Urban Arenas Are The Next Mixed-Use Hubs
On a summer night in 2013, thousands headed to the centre of Leeds to watch Bruce Springsteen perform in his Wrecking Ball world tour. The American rock star, who last visited the city in 1985 to play an open-air concert, was the inaugural performer at the First Direct Arena, a £60M multipurpose sports and entertainment venue.
The 13,000-seat facility, which would later host artists from Sir Elton John to Miley Cyrus, has become more than an event space. It has been transformed into a shopping and entertainment hub for Leeds residents and visitors.
The First Direct Arena exemplifies the way urban entertainment facilities have become part of downtown revitalisation efforts worldwide. The once-sprawling suburban sports stadium, operating on an event-to-event basis and isolated by vast parking lots, is no longer sustainable. Urban planners and architecture firms have instead rescaled these structures to exist in dense central business districts, adding to and supplementing nearby retail, hospitality and residential properties.
“The arena has become an anchor for a huge amount of energy in the city district, and has revitalized the experiential economy of the city,” HOK Entertainment & Sport Director John Rhodes said.
Rhodes, the architect who led the design of the First Direct Arena in Leeds whilst at a former practice, has helped pioneer the growing trend toward urban, multipurpose arenas. Now at HOK, Rhodes has joined a global specialist design team who has worked on projects like the Little Caesars Arena in Detroit, U.S., and is now working on projects like the new FC Barcelona Arena in Spain and the Abu Dhabi Arena in the United Arab Emirates. HOK was also recently appointed to design the new 12,500-seat arena and international conference and exhibition centre in Gateshead. The firm has seen a clear shift away from single-purpose functional venues toward spaces that cater to a more diverse range of events.
The HOK team has looked to fill the gaps in existing mixed-use infrastructure, treating each arena as a catalyst for future development in the city centre.
Creating a sense of place
For Rhodes, the key to urban regeneration is not to drive footfall for a few large events, but optimise the facility to accommodate the greatest number of occurring events. In CBDs, where the cost to build is significantly higher than the suburbs, relying on a single sports franchise or naming rights to finance the facility is not cost-effective.
The First Direct Arena was designed to accommodate various entertainment acts and sporting events. Variety helps the facility compensate for many of the operational expenses. Beyond individual events, the arena should drive a night-time economy, Rhodes said. In Leeds, the arena helped stimulate local regeneration with a number of businesses, including restaurants and a hotel. Generic concourses and external piazzas are now destinations for tourists and residents, providing patrons with a variety of experiences before and after the event.
This encourages patrons to arrive earlier and stay longer. In Leeds, the arena capitalizes on 12,500 visitors on an event day, two to three days a week, Rhodes said.
Working with the existing urban environment
It is not enough for an arena to complement existing mixed-use infrastructure, Rhodes said. Arenas need to be good neighbours to nearby properties and integrate with the surrounding urban infrastructure.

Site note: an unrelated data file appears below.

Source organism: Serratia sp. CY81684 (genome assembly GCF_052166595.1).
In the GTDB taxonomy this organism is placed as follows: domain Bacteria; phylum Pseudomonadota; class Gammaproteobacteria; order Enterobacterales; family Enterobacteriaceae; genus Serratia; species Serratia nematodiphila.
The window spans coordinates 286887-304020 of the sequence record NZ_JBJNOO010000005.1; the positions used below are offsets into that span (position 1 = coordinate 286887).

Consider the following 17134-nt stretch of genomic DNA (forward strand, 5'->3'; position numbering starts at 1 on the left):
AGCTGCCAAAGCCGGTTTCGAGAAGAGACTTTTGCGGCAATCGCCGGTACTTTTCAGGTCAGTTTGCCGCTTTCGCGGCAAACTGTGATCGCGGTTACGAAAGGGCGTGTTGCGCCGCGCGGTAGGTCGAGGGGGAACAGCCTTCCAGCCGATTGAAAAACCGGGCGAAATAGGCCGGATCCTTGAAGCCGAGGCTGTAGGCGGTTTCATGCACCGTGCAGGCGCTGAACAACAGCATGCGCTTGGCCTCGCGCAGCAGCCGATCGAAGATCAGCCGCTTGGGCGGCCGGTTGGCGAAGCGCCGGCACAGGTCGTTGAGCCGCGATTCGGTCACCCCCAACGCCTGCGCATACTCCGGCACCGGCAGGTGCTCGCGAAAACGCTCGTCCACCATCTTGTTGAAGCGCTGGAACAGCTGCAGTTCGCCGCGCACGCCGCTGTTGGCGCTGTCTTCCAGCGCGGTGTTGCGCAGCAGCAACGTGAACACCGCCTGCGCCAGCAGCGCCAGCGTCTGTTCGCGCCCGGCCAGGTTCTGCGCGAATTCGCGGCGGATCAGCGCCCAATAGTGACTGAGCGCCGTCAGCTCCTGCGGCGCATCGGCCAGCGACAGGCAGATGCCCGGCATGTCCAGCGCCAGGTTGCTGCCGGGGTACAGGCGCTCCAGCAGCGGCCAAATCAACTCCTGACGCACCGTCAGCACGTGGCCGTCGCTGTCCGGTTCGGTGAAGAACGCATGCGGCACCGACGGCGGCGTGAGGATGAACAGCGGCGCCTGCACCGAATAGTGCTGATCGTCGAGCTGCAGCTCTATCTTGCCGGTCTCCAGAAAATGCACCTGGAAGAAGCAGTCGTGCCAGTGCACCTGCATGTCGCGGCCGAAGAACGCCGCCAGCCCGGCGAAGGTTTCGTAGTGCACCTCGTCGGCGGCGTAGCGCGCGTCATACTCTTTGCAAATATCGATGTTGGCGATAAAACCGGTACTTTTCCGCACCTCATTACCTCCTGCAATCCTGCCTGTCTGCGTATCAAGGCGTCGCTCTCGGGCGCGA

At Little Caesars Arena in Detroit, HOK’s U.S. team designed the facility with a lower profile and a facade that uses buildings of lower heights, different window treatments and various kinds of brick, blending in with the exterior of surrounding buildings. HOK also placed the lower bowl 40 feet below grade.
The result is a multipurpose venue tucked away inside a four-story building.
Little Caesars Arena is part of a larger project known as District Detroit, a 50-block development that will feature entertainment, commercial and residential developments while connecting the areas of Midtown and Downtown Detroit. Unlike older arenas, which developed retail space to support activity within the arena, HOK inverted the traditional model for Little Caesars Arena. The Via, an indoor street covered by a glass force, surrounds the venue and provides access to retail shops and dining.
"The design aims to merge inside and the outside space, creating a seamless interaction between existing retail spaces in the area, as well as a constant flow of pedestrian traffic, the U.S. team has created a truly innovative venue," Rhodes said.
Planners and architects at HOK are taking what they learned from Leeds and Detroit and applying those techniques to the quayside conference centre planned for Gateshead, England. The venue will complement the existing Sage Gateshead concert venue and Baltic Centre for Contemporary Art.
The 10-acre site will feature a conference and exhibition centre as well as hotel, bars and restaurants with the goal of rejuvenating the waterfront as a vibrant city hot spot. The location and variety of use associated with the project have played a role in capital costs, which total £200M. Public-private partnerships help bring urban arenas to life, and both the city and the developers benefit from the increase in foot traffic, Rhodes said.
The Gateshead Council is partnering with property developers Ask Real Estate, investment and development manager PATRIZIA UK, and venue manager SMG Europe to build the project, which is expected to bring 300,000 visitors annually. The new development will become a major leisure hub, creating a community anchor that will tie together the existing cultural institutions at Gateshead.
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